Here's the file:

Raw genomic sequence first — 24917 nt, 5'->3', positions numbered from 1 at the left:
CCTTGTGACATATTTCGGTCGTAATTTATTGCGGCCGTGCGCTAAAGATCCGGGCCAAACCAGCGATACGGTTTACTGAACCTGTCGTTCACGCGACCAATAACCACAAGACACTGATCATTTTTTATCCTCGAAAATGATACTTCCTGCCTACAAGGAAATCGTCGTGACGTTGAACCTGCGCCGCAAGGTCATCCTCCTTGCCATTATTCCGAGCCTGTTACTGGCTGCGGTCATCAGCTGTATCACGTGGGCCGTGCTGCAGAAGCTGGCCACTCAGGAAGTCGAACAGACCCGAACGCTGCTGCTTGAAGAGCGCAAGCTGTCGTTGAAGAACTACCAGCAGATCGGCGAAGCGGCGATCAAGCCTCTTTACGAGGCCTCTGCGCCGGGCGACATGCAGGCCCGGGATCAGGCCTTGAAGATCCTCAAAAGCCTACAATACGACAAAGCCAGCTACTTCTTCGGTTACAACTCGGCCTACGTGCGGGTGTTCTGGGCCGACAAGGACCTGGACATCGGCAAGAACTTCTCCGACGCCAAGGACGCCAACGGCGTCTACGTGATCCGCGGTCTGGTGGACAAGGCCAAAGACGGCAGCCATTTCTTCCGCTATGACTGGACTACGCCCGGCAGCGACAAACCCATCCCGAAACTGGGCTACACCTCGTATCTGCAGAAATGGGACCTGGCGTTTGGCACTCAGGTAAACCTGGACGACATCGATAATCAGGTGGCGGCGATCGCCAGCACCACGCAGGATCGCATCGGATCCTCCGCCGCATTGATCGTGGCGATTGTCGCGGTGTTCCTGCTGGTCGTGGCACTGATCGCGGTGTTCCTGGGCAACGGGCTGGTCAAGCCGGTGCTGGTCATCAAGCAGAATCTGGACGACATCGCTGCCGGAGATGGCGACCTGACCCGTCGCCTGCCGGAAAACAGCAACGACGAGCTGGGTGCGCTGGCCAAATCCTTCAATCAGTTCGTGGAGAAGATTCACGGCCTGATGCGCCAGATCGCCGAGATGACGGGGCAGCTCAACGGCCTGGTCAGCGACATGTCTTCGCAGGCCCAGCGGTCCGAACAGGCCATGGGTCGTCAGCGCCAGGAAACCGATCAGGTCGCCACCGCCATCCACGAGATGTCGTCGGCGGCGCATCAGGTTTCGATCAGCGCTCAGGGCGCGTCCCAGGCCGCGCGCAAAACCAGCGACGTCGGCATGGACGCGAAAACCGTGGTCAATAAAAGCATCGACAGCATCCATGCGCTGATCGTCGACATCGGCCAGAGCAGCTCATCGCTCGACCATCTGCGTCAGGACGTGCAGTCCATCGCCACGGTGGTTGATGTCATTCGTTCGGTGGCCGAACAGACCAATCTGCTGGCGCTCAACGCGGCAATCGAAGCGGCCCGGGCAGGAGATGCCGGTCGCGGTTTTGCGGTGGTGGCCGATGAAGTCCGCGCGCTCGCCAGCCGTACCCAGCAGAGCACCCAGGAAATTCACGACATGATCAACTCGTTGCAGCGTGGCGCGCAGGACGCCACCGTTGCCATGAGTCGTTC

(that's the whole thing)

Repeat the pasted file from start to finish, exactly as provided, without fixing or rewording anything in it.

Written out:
Raw genomic sequence first — 24917 nt, 5'->3', positions numbered from 1 at the left:
CCTTGTGACATATTTCGGTCGTAATTTATTGCGGCCGTGCGCTAAAGATCCGGGCCAAACCAGCGATACGGTTTACTGAACCTGTCGTTCACGCGACCAATAACCACAAGACACTGATCATTTTTTATCCTCGAAAATGATACTTCCTGCCTACAAGGAAATCGTCGTGACGTTGAACCTGCGCCGCAAGGTCATCCTCCTTGCCATTATTCCGAGCCTGTTACTGGCTGCGGTCATCAGCTGTATCACGTGGGCCGTGCTGCAGAAGCTGGCCACTCAGGAAGTCGAACAGACCCGAACGCTGCTGCTTGAAGAGCGCAAGCTGTCGTTGAAGAACTACCAGCAGATCGGCGAAGCGGCGATCAAGCCTCTTTACGAGGCCTCTGCGCCGGGCGACATGCAGGCCCGGGATCAGGCCTTGAAGATCCTCAAAAGCCTACAATACGACAAAGCCAGCTACTTCTTCGGTTACAACTCGGCCTACGTGCGGGTGTTCTGGGCCGACAAGGACCTGGACATCGGCAAGAACTTCTCCGACGCCAAGGACGCCAACGGCGTCTACGTGATCCGCGGTCTGGTGGACAAGGCCAAAGACGGCAGCCATTTCTTCCGCTATGACTGGACTACGCCCGGCAGCGACAAACCCATCCCGAAACTGGGCTACACCTCGTATCTGCAGAAATGGGACCTGGCGTTTGGCACTCAGGTAAACCTGGACGACATCGATAATCAGGTGGCGGCGATCGCCAGCACCACGCAGGATCGCATCGGATCCTCCGCCGCATTGATCGTGGCGATTGTCGCGGTGTTCCTGCTGGTCGTGGCACTGATCGCGGTGTTCCTGGGCAACGGGCTGGTCAAGCCGGTGCTGGTCATCAAGCAGAATCTGGACGACATCGCTGCCGGAGATGGCGACCTGACCCGTCGCCTGCCGGAAAACAGCAACGACGAGCTGGGTGCGCTGGCCAAATCCTTCAATCAGTTCGTGGAGAAGATTCACGGCCTGATGCGCCAGATCGCCGAGATGACGGGGCAGCTCAACGGCCTGGTCAGCGACATGTCTTCGCAGGCCCAGCGGTCCGAACAGGCCATGGGTCGTCAGCGCCAGGAAACCGATCAGGTCGCCACCGCCATCCACGAGATGTCGTCGGCGGCGCATCAGGTTTCGATCAGCGCTCAGGGCGCGTCCCAGGCCGCGCGCAAAACCAGCGACGTCGGCATGGACGCGAAAACCGTGGTCAATAAAAGCATCGACAGCATCCATGCGCTGATCGTCGACATCGGCCAGAGCAGCTCATCGCTCGACCATCTGCGTCAGGACGTGCAGTCCATCGCCACGGTGGTTGATGTCATTCGTTCGGTGGCCGAACAGACCAATCTGCTGGCGCTCAACGCGGCAATCGAAGCGGCCCGGGCAGGAGATGCCGGTCGCGGTTTTGCGGTGGTGGCCGATGAAGTCCGCGCGCTCGCCAGCCGTACCCAGCAGAGCACCCAGGAAATTCACGACATGATCAACTCGTTGCAGCGTGGCGCGCAGGACGCCACCGTTGCCATGAGTCGTTC